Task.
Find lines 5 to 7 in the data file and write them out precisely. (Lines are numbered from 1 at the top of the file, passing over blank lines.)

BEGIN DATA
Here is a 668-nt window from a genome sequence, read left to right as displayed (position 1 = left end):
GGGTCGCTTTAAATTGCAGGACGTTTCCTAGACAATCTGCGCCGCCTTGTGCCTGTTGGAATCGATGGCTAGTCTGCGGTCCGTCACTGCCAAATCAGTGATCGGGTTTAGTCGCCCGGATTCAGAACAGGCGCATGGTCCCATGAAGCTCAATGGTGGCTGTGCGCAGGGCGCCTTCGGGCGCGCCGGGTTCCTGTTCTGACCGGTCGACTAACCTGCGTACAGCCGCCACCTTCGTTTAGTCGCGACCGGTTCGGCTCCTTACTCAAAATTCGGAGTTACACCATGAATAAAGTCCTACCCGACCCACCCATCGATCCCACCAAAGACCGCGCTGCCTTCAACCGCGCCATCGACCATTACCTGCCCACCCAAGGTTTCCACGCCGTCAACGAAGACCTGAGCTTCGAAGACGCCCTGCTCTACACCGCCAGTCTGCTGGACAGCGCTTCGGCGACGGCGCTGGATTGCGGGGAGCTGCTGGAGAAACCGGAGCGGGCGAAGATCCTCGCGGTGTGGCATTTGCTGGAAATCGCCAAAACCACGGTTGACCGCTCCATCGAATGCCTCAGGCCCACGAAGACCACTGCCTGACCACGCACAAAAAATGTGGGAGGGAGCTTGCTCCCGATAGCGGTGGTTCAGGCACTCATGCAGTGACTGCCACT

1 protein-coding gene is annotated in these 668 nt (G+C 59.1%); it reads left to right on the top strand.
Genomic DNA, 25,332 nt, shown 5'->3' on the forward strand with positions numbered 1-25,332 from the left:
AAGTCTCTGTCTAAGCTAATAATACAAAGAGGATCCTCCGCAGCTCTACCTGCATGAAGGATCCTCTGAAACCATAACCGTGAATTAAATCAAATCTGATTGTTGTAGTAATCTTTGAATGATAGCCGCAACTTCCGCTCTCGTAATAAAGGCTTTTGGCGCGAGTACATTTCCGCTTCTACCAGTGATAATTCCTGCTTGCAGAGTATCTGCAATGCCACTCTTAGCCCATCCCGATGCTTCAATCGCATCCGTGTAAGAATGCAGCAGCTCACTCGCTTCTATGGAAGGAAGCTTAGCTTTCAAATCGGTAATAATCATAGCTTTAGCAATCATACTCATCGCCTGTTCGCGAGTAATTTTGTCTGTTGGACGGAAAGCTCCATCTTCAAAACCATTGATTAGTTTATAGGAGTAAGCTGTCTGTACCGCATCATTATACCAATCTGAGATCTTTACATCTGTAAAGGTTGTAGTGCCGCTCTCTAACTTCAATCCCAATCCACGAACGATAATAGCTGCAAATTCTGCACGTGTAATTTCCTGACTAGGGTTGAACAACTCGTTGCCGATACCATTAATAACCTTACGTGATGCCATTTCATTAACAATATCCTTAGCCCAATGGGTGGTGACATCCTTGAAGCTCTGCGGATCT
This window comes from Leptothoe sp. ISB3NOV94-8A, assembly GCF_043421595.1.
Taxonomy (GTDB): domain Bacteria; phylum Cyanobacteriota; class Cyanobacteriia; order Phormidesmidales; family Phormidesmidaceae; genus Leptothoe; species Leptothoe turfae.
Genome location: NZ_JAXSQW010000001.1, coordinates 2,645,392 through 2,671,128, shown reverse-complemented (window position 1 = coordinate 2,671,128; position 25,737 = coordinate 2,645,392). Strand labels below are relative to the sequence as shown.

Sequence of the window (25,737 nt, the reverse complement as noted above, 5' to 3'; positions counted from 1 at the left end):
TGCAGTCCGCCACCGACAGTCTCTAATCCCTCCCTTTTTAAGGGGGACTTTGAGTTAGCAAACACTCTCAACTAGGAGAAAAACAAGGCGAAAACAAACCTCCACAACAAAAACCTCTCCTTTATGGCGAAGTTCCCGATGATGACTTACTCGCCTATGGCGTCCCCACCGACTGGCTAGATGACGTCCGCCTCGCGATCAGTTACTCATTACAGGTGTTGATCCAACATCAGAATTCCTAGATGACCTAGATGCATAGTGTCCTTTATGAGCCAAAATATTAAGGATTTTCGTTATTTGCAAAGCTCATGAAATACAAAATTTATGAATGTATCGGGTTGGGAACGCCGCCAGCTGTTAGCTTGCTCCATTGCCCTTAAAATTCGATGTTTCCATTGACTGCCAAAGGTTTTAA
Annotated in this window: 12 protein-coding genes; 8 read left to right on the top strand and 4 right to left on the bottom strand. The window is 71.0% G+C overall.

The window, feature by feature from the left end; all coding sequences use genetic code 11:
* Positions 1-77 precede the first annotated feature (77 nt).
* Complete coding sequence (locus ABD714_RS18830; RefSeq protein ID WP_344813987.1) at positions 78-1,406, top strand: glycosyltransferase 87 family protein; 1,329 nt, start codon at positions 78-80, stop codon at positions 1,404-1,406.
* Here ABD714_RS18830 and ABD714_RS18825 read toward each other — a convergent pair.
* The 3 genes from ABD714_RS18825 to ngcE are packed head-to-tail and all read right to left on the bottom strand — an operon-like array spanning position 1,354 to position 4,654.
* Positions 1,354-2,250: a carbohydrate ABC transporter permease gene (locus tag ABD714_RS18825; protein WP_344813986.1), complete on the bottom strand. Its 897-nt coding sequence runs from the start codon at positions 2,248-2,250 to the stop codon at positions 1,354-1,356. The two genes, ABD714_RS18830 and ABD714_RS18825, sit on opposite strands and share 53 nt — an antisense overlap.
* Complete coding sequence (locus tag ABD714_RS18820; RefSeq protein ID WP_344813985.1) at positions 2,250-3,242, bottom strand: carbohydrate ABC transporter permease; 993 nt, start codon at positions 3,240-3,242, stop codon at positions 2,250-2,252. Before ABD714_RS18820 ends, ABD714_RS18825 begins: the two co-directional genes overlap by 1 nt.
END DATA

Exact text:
AAGTCTCTGTCTAAGCTAATAATACAAAGAGGATCCTCCGCAGCTCTACCTGCATGAAGGATCCTCTGAAACCATAACCGTGAATTAAATCAAATCTGATTGTTGTAGTAATCTTTGAATGATAGCCGCAACTTCCGCTCTCGTAATAAAGGCTTTTGGCGCGAGTACATTTCCGCTTCTACCAGTGATAATTCCTGCTTGCAGAGTATCTGCAATGCCACTCTTAGCCCATCCCGATGCTTCAATCGCATCCGTGTAAGAATGCAGCAGCTCACTCGCTTCTATGGAAGGAAGCTTAGCTTTCAAATCGGTAATAATCATAGCTTTAGCAATCATACTCATCGCCTGTTCGCGAGTAATTTTGTCTGTTGGACGGAAAGCTCCATCTTCAAAACCATTGATTAGTTTATAGGAGTAAGCTGTCTGTACCGCATCATTATACCAATCTGAGATCTTTACATCTGTAAAGGTTGTAGTGCCGCTCTCTAACTTCAATCCCAATCCACGAACGATAATAGCTGCAAATTCTGCACGTGTAATTTCCTGACTAGGGTTGAACAACTCGTTGCCGATACCATTAATAACCTTACGTGATGCCATTTCATTAACAATATCCTTAGCCCAATGGGTGGTGACATCCTTGAAGCTCTGCGGATCT
This window comes from Leptothoe sp. ISB3NOV94-8A, assembly GCF_043421595.1.
Taxonomy (GTDB): domain Bacteria; phylum Cyanobacteriota; class Cyanobacteriia; order Phormidesmidales; family Phormidesmidaceae; genus Leptothoe; species Leptothoe turfae.